For your convenience, all of our lessons are available on our website in our lesson archive at http://www.dailygrammar.com/archive.html. Our lessons are also available to purchase in an eBook and a Workbook format.

Tuesday, April 10, 2018

Lesson 392 - Mechanics - Punctuation - Colons

Use a colon to separate two complete sentences when the second sentence explains, amplifies, or illustrates the first. Example: Jim had a good idea: He wanted to consult with the builder.

Instructions: Place colons where needed.

1. There has been no change in our plans We will leave at 1000 P.M.

2. He stated his plans He would borrow money; he would secure a plane; he would fly around the world.

3. That morning the people saw the problem During the night a tree had downed the power lines.

4. Now the men knew what to do The pressure would be increased in the foward compartment.

5. They were worried about Fred He would fall asleep at work and spend too much time alone.


--For answers scroll down.











Answers:

1. There has been no change in our plans: We will leave at 10:00 P.M. (two colons)

2. He stated his plans: He would borrow money; he would secure a plane; he would fly around the world.

3. That morning the people saw the problem: During the night a tree had downed the power lines.

4. Now the men knew what to do: The pressure would be increased in the foward compartment.

5. They were worried about Fred: He would fall asleep at work and spend too much time alone.

For your convenience, all of our lessons are available on our website in our lesson archive at http://www.dailygrammar.com/archive.html. Our lessons are also available to purchase in eBook and Workbook format.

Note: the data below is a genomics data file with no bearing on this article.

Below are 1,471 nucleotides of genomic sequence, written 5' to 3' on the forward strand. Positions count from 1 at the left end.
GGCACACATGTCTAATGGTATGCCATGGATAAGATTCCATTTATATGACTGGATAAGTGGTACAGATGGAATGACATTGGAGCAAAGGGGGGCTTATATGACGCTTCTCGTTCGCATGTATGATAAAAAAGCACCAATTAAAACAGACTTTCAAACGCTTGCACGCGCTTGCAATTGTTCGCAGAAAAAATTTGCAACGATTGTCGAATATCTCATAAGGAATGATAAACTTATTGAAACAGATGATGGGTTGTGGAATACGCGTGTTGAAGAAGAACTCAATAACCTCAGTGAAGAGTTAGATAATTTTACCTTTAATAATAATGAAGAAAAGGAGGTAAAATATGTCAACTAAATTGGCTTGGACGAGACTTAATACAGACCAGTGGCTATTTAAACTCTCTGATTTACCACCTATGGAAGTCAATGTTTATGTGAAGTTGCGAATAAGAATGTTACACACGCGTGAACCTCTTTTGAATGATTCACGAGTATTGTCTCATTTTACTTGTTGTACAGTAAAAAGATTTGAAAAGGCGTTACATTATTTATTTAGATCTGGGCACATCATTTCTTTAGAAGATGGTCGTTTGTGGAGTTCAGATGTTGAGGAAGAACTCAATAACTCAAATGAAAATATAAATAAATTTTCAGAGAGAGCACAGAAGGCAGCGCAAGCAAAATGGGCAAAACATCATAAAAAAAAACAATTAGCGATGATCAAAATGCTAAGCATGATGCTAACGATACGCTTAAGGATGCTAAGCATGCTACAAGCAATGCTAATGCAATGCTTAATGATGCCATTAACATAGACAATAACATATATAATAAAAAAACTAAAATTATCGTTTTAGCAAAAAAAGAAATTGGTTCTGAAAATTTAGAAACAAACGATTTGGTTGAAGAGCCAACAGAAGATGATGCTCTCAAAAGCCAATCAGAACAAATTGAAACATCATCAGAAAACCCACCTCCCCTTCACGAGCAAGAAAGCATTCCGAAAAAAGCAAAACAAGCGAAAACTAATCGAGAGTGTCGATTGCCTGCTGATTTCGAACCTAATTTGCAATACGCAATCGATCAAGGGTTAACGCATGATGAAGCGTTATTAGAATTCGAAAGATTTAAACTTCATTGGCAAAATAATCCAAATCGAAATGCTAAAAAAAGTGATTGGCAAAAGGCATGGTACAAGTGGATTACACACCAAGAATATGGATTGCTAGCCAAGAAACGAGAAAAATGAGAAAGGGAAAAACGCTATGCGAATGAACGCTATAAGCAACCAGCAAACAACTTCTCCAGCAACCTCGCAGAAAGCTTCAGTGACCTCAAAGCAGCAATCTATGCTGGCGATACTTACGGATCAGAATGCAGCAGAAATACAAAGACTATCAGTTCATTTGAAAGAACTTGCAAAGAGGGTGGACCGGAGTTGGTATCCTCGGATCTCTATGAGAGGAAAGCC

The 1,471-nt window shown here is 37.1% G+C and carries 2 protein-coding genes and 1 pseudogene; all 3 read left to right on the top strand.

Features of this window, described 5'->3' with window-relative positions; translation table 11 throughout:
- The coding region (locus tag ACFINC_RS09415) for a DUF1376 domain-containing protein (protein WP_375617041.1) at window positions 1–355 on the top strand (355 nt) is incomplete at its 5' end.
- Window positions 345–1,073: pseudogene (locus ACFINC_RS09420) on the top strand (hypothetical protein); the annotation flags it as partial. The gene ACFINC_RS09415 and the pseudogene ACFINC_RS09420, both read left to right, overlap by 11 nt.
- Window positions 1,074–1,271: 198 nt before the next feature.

Monday, April 9, 2018

Lesson 391 - Mechanics - Punctuation - Colons

Use a colon before listed items that are introduced by such words as the following, as follows, thus, and these; by a number; or by any other expression that "points-out." Example: In high school he played the following sports: baseball, basketball, football and tennis.

Use no colon before a list of predicate nominatives, direct objects, or objects of the preposition. A colon should not hinder the natural flow of the sentence. Example: We will need flour, milk, and sugar. (direct objects)

Instructions: Place colons where needed.

1. You need these guys Will, Boyd, Jeff, and Jim.

2. She had three personality flaws pride, selfishness, and a temper.

3. The singers will be you, Pam, and Becky.

4. For the campout we will need the following things a tent, three sleeping bags, and a gas lantern.

5. Next semester I will be taking four courses Algebra II, English Literature, American History, and Biology III.


--For answers scroll down.











Answers:

1. You need these guys: Will, Boyd, Jeff, and Jim.

2. She had three personality flaws: pride, selfishness, and a temper.

3. No colon needed. They are predicate nominatives

4. For the campout we will need the following things: a tent, three sleeping bags, and a gas lantern.

5. Next semester I will be taking four courses: Algebra II, English Literature, American History, and Biology III.

For your convenience, all of our lessons are available on our website in our lesson archive at http://www.dailygrammar.com/archive.html. Our lessons are also available to purchase in an eBook and a Workbook format.

Amazon Contextual Product Ads